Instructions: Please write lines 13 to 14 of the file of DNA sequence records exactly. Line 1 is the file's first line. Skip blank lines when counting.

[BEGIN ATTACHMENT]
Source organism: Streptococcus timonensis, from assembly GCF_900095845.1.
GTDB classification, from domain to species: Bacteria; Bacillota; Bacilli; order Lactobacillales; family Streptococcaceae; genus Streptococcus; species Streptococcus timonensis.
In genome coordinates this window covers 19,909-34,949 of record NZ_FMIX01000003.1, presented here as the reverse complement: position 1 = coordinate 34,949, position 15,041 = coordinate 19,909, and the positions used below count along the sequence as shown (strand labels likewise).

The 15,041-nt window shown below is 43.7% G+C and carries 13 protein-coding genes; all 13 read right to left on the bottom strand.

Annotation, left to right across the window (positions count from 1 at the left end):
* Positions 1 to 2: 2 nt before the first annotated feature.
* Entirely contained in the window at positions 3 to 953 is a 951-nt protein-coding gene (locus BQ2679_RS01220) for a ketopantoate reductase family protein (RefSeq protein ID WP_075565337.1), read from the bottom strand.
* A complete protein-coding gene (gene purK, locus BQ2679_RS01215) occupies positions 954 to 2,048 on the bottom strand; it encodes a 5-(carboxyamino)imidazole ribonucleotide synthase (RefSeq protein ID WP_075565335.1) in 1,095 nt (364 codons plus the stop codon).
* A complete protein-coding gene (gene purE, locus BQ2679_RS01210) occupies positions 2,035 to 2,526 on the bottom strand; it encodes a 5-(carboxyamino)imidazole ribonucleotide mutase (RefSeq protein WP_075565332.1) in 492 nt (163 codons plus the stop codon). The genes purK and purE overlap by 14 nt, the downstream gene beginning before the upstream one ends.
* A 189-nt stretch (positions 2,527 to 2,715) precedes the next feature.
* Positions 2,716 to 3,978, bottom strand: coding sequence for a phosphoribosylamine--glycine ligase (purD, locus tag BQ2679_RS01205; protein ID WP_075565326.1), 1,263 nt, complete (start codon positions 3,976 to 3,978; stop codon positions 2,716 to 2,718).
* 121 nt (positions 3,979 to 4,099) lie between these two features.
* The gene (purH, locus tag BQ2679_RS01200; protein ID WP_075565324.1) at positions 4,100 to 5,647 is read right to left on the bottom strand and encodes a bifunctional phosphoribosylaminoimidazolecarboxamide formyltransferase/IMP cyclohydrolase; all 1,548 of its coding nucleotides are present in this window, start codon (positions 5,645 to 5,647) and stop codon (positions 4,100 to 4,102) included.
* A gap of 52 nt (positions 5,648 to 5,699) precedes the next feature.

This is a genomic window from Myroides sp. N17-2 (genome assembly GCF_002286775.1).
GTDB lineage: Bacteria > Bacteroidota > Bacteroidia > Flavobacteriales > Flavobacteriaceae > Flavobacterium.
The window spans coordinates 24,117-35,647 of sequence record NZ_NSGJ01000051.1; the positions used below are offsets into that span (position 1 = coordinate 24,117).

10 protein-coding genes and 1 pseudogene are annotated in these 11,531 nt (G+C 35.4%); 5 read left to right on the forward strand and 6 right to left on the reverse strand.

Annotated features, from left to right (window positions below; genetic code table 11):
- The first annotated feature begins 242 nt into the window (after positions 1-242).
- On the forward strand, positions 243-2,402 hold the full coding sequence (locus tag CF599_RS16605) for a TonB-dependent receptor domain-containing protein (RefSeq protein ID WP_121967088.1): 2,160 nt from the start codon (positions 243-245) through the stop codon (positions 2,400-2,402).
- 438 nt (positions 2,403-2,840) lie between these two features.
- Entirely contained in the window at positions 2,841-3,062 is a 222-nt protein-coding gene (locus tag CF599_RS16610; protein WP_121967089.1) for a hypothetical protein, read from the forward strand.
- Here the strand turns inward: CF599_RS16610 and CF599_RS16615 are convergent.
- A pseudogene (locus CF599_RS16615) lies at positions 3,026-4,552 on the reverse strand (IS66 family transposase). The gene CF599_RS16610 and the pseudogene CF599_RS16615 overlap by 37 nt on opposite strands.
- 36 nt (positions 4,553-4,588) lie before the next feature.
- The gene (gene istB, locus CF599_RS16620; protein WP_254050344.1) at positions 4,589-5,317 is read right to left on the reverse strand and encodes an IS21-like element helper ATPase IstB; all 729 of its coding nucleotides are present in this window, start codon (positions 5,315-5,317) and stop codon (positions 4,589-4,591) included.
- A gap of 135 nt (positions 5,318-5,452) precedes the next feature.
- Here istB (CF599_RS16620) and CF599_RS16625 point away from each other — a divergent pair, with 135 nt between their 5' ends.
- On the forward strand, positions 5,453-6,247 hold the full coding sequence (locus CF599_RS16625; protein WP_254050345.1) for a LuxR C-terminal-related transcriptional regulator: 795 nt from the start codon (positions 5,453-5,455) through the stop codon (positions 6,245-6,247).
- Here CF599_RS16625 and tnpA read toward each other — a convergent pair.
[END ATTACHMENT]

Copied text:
* The gene (purH, locus tag BQ2679_RS01200; protein ID WP_075565324.1) at positions 4,100 to 5,647 is read right to left on the bottom strand and encodes a bifunctional phosphoribosylaminoimidazolecarboxamide formyltransferase/IMP cyclohydrolase; all 1,548 of its coding nucleotides are present in this window, start codon (positions 5,645 to 5,647) and stop codon (positions 4,100 to 4,102) included.
* A gap of 52 nt (positions 5,648 to 5,699) precedes the next feature.